THE Senate Standing Committee on National Food Security and Research had approved the Seed (Amendment) Bill 2014 last month. And there are reports that the Senate will be meeting shortly to pass it.

However, is it constitutionally possible that the Seed (Amendment) Bill 2014 can be enacted? According to Sindh Secretariat’s legislation director, no resolution from the Sindh Assembly has been passed that would allow the proposed bill to be amended by the National Assembly. As far as it is known, Khyber Pakhtunkwa, Punjab and Balochistan have also not passed any such resolution.

Since the 18th amendment, agriculture has been a provincial subject. It is clear that without such resolutions from the four provincial assemblies, the Seed (Amendment) Bill 2014 cannot be passed by the National Assembly. If the bill is passed, it will be open to legal challenges.

For the activists who are opposing the proposed bill, the future course of action will be to challenge the bill through the legislative process. Another pending bill concerns plant breeders’ rights. In Pakistan, the crux of the new seed legislation is basically to grant intellectual property protection to plant breeders and allow the introduction of genetically engineered (GE) varieties.

Critiques against the pending legislations range from the seed being considered ‘private property’ of the intellectual property right holders to the hazardous impact and environmental pollution from genetically modified plants and animals.

The pro-GMO lobby, which mostly springs from US-trained research institutions, has also provided many reasons for the legal recognition of genetically engineered (GE) seeds and crops. These will, of course, in time also include GE animals.


The crux of the new seed legislation is basically to grant intellectual property protection to plant breeders and to allow the introduction of genetically engineered varieties


Academic institutions and the private sector, especially the agro-chemical and the biotechnology sectors, have consistently claimed that GM technologies are needed to meet the food needs of the rapidly growing global population.

According to them, genetic engineering will also be able to address malnutrition and micronutrient deficiencies. And of course, the privatisation debate consistently promises prosperity and profits by the adoption of not only genetic engineering but all corporate agriculture interventions, including GE technologies and automated devices for higher productivity and for fighting climate change.

All of these claims are consistently challenged by environmentalists, development activists, scientists, and most importantly, small and landless farmers.

For those who oppose privatisation and free-market economies, the critical problem is not of science but the capitalist paradigm that is pushing all inventions and innovations for the sake of profit-accumulation.

Science for knowledge and science in the service of the people are not the beacons that are held in our universities or other seats of learning. Therefore, for such a lobby, it is difficult to believe the ‘prosperity’ mantra that the mainstream universities and academia are articulating.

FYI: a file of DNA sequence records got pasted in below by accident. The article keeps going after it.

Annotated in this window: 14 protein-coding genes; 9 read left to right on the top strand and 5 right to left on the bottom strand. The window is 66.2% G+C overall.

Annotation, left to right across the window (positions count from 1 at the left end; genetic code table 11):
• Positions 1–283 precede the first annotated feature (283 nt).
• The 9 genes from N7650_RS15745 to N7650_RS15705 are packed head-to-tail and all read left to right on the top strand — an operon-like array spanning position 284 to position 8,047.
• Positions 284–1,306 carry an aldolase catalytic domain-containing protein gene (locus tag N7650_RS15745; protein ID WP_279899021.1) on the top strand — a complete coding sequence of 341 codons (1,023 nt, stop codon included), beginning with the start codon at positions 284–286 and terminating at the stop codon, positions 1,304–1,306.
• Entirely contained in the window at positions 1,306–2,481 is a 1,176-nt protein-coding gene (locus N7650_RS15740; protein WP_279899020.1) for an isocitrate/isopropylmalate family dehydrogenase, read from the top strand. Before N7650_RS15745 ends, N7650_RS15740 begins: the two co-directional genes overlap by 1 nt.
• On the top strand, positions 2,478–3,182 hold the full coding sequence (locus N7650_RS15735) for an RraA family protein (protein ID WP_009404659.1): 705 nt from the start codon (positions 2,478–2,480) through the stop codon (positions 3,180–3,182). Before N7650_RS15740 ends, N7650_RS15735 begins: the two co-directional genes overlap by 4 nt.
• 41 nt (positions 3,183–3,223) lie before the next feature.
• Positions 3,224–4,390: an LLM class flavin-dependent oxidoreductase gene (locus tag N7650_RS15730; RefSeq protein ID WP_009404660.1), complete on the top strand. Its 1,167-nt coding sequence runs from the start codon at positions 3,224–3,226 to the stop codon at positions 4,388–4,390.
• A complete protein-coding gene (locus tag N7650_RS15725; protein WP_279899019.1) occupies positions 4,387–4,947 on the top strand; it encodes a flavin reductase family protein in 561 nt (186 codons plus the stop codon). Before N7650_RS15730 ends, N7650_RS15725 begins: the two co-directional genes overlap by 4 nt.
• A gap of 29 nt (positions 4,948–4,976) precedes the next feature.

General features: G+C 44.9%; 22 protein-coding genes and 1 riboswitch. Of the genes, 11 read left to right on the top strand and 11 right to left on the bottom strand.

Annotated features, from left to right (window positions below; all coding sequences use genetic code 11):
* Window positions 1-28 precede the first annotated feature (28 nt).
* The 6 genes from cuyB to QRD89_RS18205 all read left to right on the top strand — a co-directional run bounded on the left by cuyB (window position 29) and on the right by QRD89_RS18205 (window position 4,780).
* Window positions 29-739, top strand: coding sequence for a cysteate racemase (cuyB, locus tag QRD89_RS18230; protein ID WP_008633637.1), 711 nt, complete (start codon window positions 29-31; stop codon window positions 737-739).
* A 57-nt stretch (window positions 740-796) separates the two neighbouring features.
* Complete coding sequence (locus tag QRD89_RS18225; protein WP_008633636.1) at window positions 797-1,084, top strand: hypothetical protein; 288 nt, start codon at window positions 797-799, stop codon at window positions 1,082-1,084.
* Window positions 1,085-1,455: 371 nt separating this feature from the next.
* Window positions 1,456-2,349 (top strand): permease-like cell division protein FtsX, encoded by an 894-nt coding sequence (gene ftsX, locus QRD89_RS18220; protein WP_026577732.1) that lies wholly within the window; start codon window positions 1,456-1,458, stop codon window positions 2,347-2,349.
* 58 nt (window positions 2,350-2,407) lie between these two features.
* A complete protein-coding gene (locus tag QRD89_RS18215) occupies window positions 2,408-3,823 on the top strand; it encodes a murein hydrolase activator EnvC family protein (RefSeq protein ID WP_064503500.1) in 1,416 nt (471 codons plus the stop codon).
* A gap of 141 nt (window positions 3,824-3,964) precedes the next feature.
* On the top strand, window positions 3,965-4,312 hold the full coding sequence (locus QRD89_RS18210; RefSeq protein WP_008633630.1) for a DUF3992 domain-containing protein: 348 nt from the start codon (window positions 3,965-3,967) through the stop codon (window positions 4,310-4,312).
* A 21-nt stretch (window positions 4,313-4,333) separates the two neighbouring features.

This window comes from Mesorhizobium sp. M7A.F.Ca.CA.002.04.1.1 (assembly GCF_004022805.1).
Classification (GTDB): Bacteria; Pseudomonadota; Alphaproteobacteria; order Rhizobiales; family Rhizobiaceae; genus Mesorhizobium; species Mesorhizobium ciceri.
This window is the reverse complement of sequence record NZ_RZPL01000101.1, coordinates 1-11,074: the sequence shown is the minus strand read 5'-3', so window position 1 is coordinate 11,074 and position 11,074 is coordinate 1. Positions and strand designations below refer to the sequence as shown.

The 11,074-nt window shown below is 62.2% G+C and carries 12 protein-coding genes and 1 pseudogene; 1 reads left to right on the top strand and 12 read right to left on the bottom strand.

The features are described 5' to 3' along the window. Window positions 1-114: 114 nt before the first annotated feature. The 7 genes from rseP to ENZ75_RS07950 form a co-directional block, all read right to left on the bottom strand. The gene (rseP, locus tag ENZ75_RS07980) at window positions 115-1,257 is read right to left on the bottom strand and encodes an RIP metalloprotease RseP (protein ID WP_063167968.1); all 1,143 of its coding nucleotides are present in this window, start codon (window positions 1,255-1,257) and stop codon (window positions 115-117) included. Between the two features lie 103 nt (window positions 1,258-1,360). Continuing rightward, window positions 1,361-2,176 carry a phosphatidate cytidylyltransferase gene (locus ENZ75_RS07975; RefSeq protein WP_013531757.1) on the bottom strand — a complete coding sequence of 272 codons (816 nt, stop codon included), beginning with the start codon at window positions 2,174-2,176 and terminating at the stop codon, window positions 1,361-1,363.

The scepticism is valid when considering the debacle of the green revolution policies in the 1960s, the ensuing pauperisation of small and landless farmers worldwide, and its debilitating impact on the environment, loss of fertility of agricultural land, widespread extinction of animal and plant species, and rising hunger and disease.

The highly expensive agriculture technologies only push the small and marginalised producers more into debt, even though they are often orchestrated for their ability to bring prosperity to the poor. For this, the government policies are often ‘tuned’ to meet the demands of transnational corporations that will earn millions of dollars from capturing new agriculture markets.

For instance, a US Department of Agriculture supported institution — Information Systems for Biotechnology — recently published research on GM beta-carotene-enriched corn for poultry feed. For farmers in Pakistan, such feed, whether efficacious or not, is far too expensive and ends up only in decreasing their incomes.

Farmers in Pakistan and other agrarian economies are contesting GM technologies on various grounds.

First, the seeds come from genetic material that is the collective property of farmers across the world. Corporations have no right to access and use the genetic material that is not theirs.

Second, these technologies are extremely dangerous to the environment. Genetic science, especially in agriculture, is a major source of environmental pollution which could jeopardise many ecosystems that are critical for maintaining life on our beleaguered planet.

Third, these technologies are and will only further increase the pauperisation of our small and landless farmers. The reasons are the very high cost of production and privatisation, as well as the deregulation and trade liberalisation policies that are being pushed on millions of farming communities across the world.

The writer is a social activist working with small and landless farmers

Published in Dawn, Economic & Business ,July 13th, 2015

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